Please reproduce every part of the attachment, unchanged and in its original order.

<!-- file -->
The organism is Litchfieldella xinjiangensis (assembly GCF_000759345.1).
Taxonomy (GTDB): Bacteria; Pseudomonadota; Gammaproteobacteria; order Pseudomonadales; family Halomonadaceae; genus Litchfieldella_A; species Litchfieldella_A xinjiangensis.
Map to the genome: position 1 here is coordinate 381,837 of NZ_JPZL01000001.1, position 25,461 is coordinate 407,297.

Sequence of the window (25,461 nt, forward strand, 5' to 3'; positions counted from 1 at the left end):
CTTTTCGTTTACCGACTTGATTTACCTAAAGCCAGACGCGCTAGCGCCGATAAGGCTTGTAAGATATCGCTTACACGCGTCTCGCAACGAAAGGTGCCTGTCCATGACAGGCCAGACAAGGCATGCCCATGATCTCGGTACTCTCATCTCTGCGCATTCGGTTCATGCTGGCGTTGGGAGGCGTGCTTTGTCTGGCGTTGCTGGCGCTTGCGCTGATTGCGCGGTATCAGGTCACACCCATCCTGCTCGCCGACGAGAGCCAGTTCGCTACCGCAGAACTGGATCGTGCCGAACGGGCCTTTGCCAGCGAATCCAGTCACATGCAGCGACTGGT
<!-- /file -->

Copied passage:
The organism is Litchfieldella xinjiangensis (assembly GCF_000759345.1).
Taxonomy (GTDB): Bacteria; Pseudomonadota; Gammaproteobacteria; order Pseudomonadales; family Halomonadaceae; genus Litchfieldella_A; species Litchfieldella_A xinjiangensis.
Map to the genome: position 1 here is coordinate 381,837 of NZ_JPZL01000001.1, position 25,461 is coordinate 407,297.

Sequence of the window (25,461 nt, forward strand, 5' to 3'; positions counted from 1 at the left end):
CTTTTCGTTTACCGACTTGATTTACCTAAAGCCAGACGCGCTAGCGCCGATAAGGCTTGTAAGATATCGCTTACACGCGTCTCGCAACGAAAGGTGCCTGTCCATGACAGGCCAGACAAGGCATGCCCATGATCTCGGTACTCTCATCTCTGCGCATTCGGTTCATGCTGGCGTTGGGAGGCGTGCTTTGTCTGGCGTTGCTGGCGCTTGCGCTGATTGCGCGGTATCAGGTCACACCCATCCTGCTCGCCGACGAGAGCCAGTTCGCTACCGCAGAACTGGATCGTGCCGAACGGGCCTTTGCCAGCGAATCCAGTCACATGCAGCGACTGGT